Watu Wote isn’t particularly poignant with any original thoughts about its incident or the greater issues of religious discrimination or fundamentalist terrorism. It’s really just a dramatization of a single event and not that powerfully depicted. There’s also not anything wrong with it as it is. The cast of local actors is terrific, and the film looks great. For something intended just to show what happened and to honor the heroic demise of one of the passengers, it does its job. And like Wilson, Benrath shows promise that she’ll be going places.
Could it win the Oscar? If voters want to go with something more political or issue-driven, this would be the pick, but I don’t think it stands out enough otherwise. Also see the above note about Student Academy Award winners pulling double duty.
2. The Eleven O’Clock
We need at least one funny short in the mix, and this Australian comedy is about as perfect a fulfillment of that slot as there can be. Compared to other filmmakers in the category, director Derin Seale is an industry veteran, though mostly for second-unit gigs on such features as Cold Mountain and The Talented Mr. Ripley. And writer/co-star Josh Lawson is pretty seasoned, as well. Their collaboration is a clever riddle of a short story involving two men claiming to be the real psychiatrist, and which is the patient with the titular appointment, a man who believes he’s a psychiatrist.
I won’t spoil the outcome, of course, as this is your typical comedic short story with a punchline ending. Kind of like an extended, but not overlong, Monty Python sketch. And it’s not the sort that feels just like a one-note joke, because Lawson and his sparring partner here, Damon Herriman, are wonderful in their back and forth throughout the 13 minute runtime. You’ll be wanting to see them in more collaborations, and fortunately they have done other shorts (Pet and Smithston can be watched online), and both of them appear in Lawson’s feature directorial debut, The Little Death, which won an Audience Award at SXSW three years ago.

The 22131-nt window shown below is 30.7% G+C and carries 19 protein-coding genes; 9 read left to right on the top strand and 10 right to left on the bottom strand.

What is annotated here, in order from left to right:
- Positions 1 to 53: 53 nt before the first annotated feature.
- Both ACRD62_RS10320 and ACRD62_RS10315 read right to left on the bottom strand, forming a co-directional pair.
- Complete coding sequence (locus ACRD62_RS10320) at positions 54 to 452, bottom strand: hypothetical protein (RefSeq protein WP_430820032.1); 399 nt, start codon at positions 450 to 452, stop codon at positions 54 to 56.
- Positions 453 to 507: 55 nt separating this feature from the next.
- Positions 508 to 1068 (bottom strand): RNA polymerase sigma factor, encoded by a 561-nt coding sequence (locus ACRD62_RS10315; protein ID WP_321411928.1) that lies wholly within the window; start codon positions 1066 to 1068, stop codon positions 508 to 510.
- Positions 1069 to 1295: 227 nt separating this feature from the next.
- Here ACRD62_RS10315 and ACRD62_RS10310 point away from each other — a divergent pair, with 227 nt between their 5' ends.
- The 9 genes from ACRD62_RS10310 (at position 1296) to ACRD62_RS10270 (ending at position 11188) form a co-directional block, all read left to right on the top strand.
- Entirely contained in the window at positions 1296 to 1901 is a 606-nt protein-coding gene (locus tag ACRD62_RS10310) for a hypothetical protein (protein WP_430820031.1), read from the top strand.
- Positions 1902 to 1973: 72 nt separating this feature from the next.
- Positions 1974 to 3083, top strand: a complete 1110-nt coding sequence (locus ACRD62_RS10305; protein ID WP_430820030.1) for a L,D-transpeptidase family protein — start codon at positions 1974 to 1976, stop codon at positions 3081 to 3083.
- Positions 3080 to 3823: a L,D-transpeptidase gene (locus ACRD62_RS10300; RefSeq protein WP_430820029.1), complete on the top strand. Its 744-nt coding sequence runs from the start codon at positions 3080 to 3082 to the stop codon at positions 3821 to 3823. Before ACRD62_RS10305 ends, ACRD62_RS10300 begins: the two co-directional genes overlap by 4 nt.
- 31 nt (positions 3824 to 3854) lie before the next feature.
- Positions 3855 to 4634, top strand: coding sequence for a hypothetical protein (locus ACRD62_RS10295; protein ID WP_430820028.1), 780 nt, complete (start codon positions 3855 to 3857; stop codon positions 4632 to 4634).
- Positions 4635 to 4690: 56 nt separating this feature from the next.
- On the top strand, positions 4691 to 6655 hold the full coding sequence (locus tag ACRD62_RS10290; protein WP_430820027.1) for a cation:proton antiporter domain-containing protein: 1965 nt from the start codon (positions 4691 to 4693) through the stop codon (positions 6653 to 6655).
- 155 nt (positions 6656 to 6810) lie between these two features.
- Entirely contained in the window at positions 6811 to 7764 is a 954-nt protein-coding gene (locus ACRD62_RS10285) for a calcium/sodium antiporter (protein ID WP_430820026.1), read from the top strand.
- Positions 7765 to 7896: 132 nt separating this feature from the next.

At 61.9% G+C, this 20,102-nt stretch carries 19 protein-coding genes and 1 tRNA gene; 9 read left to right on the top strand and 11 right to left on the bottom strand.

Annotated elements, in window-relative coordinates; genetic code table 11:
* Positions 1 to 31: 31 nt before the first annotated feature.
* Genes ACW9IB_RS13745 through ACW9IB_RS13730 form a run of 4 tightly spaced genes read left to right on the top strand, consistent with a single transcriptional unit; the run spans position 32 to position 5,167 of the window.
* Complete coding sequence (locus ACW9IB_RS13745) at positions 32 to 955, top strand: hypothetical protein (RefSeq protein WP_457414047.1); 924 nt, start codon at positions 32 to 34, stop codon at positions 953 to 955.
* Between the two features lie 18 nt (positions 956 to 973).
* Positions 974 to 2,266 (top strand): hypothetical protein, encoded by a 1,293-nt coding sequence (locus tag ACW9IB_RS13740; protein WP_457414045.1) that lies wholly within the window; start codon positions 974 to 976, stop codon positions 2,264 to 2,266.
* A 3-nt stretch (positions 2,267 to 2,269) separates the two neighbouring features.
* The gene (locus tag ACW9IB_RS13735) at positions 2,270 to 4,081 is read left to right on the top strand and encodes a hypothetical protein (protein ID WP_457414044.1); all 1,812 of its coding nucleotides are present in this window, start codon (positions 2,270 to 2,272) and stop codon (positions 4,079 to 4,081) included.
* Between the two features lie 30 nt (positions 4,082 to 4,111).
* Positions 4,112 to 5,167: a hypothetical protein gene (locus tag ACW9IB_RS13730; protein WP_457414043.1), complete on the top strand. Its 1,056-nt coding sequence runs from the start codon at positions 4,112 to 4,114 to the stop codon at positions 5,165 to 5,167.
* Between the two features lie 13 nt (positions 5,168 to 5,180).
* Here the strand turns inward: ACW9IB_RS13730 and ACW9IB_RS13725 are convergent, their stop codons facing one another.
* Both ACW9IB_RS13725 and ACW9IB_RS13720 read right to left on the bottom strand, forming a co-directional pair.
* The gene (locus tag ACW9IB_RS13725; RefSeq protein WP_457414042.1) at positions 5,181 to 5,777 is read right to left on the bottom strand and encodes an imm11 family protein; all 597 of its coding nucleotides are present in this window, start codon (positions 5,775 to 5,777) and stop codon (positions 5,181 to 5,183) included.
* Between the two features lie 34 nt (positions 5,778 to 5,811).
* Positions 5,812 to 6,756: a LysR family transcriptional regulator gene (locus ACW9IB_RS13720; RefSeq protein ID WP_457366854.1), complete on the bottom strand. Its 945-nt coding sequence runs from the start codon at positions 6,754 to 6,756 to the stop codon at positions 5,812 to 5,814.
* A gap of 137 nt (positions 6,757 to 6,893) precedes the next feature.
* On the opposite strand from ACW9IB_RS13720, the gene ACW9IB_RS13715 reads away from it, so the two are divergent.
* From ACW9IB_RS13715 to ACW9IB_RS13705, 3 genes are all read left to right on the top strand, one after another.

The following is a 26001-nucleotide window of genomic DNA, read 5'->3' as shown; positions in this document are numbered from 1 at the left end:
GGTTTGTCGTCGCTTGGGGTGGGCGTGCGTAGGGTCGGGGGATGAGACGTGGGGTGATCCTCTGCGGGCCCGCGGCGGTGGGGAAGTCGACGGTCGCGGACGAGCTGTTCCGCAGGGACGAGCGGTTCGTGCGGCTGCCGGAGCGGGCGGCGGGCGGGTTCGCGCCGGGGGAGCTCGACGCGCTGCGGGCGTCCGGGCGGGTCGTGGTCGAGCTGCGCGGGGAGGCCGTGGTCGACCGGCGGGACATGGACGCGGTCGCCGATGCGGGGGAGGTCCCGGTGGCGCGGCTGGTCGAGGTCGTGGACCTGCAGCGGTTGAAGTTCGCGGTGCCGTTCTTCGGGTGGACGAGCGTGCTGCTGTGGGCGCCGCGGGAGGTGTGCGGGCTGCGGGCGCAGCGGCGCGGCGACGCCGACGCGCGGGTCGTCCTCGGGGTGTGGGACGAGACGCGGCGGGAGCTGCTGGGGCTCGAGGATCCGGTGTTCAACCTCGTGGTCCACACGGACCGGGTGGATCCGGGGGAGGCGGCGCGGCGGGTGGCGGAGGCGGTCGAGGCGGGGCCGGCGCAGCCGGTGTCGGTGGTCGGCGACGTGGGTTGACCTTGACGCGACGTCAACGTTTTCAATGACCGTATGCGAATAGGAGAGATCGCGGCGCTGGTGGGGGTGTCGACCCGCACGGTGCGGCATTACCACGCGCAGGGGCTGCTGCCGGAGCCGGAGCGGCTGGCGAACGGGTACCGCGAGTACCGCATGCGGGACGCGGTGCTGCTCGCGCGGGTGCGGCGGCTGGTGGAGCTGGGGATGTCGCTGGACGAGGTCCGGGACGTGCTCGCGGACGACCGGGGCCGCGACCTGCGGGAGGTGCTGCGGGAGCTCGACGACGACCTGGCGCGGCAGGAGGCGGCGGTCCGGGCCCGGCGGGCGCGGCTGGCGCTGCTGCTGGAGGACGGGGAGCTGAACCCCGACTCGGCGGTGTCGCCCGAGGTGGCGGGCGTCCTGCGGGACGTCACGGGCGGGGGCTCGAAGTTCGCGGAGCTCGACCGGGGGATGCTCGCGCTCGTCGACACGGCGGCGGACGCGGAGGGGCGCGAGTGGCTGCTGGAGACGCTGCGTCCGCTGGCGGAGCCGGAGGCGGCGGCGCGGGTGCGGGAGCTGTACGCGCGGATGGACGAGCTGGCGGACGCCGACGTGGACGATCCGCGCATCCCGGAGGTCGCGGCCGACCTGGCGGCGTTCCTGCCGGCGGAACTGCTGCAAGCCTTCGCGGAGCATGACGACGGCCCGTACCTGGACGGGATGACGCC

Could it win the Oscar? Comedic shorts aren’t often Academy Award winners, especially if there’s no romantic element (again, see 2010’s God of Love), and voters could see this as an enjoyable sketch rather than substantial film.
1. DeKalb Elementary
I was honestly afraid of this film. Not just because it’s based on an incident I recall, having lived nearby when it happened, but also because I expected an overly dramatized and ultimately politicized effort. But it’s actually a very straight telling of the story of troubled young man entering an elementary school with an automatic rifle and being talked down by one of the administrators. There’s nothing emphasized regarding the shooter’s mental health or his weapon, and it’s not even too devoted to the heroic handling of the situation. For that, there’s a Lifetime TV movie starring Toni Braxton.
Both of the stars of Dekalb Elementary, Tarra Riggs (The Help) as the fictionalized school bookkeeper and Bo Mitchell as the gunman, are totally on point. There should be special Oscars for lead performances in short films, too, because Riggs especially is outstanding. Played out in real time, Reed Van Dyk‘s 21-minute drama does everything right as an engaging character piece without the influence of agenda or anyone trying too hard. I was blown away by how good this short is and can’t remember the last nominee in this category that I’ve felt that about.
Could this win the Oscar? I really hope so. It’s just too good for it to be ignored. The only reason I could see some voters being turned off is if they think it should be more politicized. I wouldn’t bet on it being the winner, but I’m putting it out there that it should be.